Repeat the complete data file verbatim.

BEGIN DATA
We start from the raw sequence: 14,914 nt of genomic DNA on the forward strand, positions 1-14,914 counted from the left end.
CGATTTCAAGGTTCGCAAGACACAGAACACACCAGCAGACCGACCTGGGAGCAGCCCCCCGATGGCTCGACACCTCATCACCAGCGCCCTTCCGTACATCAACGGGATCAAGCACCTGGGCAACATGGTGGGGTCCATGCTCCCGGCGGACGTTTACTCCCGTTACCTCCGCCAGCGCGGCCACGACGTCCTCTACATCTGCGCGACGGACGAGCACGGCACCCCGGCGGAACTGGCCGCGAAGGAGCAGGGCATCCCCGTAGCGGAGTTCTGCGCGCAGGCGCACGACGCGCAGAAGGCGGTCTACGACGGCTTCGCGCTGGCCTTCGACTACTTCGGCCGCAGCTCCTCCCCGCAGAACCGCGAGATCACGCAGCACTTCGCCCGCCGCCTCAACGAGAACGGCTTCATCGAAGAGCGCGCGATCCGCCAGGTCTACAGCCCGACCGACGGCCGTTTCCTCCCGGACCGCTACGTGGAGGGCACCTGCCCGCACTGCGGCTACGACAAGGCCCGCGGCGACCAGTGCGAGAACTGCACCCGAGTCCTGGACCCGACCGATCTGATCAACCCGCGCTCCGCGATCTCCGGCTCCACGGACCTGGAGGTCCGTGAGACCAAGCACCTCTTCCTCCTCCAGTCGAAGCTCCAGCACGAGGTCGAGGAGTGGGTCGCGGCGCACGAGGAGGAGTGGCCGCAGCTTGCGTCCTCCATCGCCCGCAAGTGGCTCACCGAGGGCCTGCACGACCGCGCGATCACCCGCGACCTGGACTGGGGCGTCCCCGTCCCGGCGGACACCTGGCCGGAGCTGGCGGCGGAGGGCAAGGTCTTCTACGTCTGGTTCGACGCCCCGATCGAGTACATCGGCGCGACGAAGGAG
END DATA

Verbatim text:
We start from the raw sequence: 14,914 nt of genomic DNA on the forward strand, positions 1-14,914 counted from the left end.
CGATTTCAAGGTTCGCAAGACACAGAACACACCAGCAGACCGACCTGGGAGCAGCCCCCCGATGGCTCGACACCTCATCACCAGCGCCCTTCCGTACATCAACGGGATCAAGCACCTGGGCAACATGGTGGGGTCCATGCTCCCGGCGGACGTTTACTCCCGTTACCTCCGCCAGCGCGGCCACGACGTCCTCTACATCTGCGCGACGGACGAGCACGGCACCCCGGCGGAACTGGCCGCGAAGGAGCAGGGCATCCCCGTAGCGGAGTTCTGCGCGCAGGCGCACGACGCGCAGAAGGCGGTCTACGACGGCTTCGCGCTGGCCTTCGACTACTTCGGCCGCAGCTCCTCCCCGCAGAACCGCGAGATCACGCAGCACTTCGCCCGCCGCCTCAACGAGAACGGCTTCATCGAAGAGCGCGCGATCCGCCAGGTCTACAGCCCGACCGACGGCCGTTTCCTCCCGGACCGCTACGTGGAGGGCACCTGCCCGCACTGCGGCTACGACAAGGCCCGCGGCGACCAGTGCGAGAACTGCACCCGAGTCCTGGACCCGACCGATCTGATCAACCCGCGCTCCGCGATCTCCGGCTCCACGGACCTGGAGGTCCGTGAGACCAAGCACCTCTTCCTCCTCCAGTCGAAGCTCCAGCACGAGGTCGAGGAGTGGGTCGCGGCGCACGAGGAGGAGTGGCCGCAGCTTGCGTCCTCCATCGCCCGCAAGTGGCTCACCGAGGGCCTGCACGACCGCGCGATCACCCGCGACCTGGACTGGGGCGTCCCCGTCCCGGCGGACACCTGGCCGGAGCTGGCGGCGGAGGGCAAGGTCTTCTACGTCTGGTTCGACGCCCCGATCGAGTACATCGGCGCGACGAAGGAG